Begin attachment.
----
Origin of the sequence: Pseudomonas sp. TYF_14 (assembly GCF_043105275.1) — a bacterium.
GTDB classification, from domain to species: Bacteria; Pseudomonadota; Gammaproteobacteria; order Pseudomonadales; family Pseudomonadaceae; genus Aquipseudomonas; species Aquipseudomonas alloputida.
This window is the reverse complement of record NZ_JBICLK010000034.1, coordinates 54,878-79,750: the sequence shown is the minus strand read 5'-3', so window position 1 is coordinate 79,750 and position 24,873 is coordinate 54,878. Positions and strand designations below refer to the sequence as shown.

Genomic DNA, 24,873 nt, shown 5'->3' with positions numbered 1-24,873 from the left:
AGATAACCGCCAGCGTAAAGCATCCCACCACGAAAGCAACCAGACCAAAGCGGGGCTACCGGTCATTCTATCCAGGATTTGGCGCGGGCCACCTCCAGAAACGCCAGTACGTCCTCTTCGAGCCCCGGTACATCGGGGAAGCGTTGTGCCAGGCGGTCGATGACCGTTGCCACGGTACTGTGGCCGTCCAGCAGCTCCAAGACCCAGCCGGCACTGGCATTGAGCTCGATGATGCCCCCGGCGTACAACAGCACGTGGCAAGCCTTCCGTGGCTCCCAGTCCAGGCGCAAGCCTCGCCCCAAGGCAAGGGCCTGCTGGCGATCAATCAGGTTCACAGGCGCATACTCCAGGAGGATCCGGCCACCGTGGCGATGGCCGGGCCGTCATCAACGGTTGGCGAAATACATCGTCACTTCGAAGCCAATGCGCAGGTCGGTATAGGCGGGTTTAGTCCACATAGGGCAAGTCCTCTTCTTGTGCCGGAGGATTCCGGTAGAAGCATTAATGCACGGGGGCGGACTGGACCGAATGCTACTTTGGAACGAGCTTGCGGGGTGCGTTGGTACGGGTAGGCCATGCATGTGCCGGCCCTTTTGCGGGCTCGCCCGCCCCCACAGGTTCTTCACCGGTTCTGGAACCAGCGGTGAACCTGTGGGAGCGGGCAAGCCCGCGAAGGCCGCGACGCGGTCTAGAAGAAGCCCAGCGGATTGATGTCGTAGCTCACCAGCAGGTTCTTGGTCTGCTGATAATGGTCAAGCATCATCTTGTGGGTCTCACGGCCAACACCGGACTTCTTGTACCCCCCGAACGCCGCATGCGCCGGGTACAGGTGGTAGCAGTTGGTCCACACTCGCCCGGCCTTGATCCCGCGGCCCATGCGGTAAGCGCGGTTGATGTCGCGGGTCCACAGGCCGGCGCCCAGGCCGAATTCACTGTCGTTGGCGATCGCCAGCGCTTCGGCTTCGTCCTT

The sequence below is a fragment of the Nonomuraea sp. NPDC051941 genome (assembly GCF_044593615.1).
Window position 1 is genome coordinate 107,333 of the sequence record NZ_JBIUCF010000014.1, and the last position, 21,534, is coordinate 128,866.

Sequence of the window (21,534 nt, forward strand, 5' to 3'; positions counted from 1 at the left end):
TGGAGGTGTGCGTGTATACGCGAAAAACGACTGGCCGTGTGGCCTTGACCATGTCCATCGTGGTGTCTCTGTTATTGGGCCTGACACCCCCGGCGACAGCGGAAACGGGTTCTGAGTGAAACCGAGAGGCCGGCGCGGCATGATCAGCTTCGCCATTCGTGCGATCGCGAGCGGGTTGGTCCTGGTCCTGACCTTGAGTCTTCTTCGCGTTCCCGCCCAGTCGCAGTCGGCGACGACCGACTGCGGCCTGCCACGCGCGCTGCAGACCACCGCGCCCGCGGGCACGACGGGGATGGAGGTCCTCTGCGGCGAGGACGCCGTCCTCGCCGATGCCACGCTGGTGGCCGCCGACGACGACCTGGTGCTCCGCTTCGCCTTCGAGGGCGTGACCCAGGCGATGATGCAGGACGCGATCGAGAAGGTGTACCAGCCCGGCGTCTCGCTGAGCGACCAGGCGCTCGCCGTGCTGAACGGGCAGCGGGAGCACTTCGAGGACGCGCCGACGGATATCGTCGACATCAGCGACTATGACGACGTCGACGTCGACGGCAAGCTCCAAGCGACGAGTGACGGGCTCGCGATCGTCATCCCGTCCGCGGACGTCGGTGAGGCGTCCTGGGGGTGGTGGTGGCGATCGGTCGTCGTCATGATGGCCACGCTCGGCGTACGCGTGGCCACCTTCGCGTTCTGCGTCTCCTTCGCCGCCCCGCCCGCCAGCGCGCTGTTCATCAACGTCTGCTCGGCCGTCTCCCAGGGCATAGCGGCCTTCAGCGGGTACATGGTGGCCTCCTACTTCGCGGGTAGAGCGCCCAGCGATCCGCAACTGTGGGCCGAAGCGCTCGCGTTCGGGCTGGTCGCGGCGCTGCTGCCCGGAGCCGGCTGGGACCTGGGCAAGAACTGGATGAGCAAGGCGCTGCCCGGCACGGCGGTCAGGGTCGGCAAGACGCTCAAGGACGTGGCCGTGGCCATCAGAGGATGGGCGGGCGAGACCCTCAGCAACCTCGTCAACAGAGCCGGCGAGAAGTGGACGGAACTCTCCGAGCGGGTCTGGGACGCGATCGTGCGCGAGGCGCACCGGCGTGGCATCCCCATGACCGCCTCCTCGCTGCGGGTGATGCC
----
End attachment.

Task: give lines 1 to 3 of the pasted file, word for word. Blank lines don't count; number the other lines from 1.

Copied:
Origin of the sequence: Pseudomonas sp. TYF_14 (assembly GCF_043105275.1) — a bacterium.
GTDB classification, from domain to species: Bacteria; Pseudomonadota; Gammaproteobacteria; order Pseudomonadales; family Pseudomonadaceae; genus Aquipseudomonas; species Aquipseudomonas alloputida.
This window is the reverse complement of record NZ_JBICLK010000034.1, coordinates 54,878-79,750: the sequence shown is the minus strand read 5'-3', so window position 1 is coordinate 79,750 and position 24,873 is coordinate 54,878. Positions and strand designations below refer to the sequence as shown.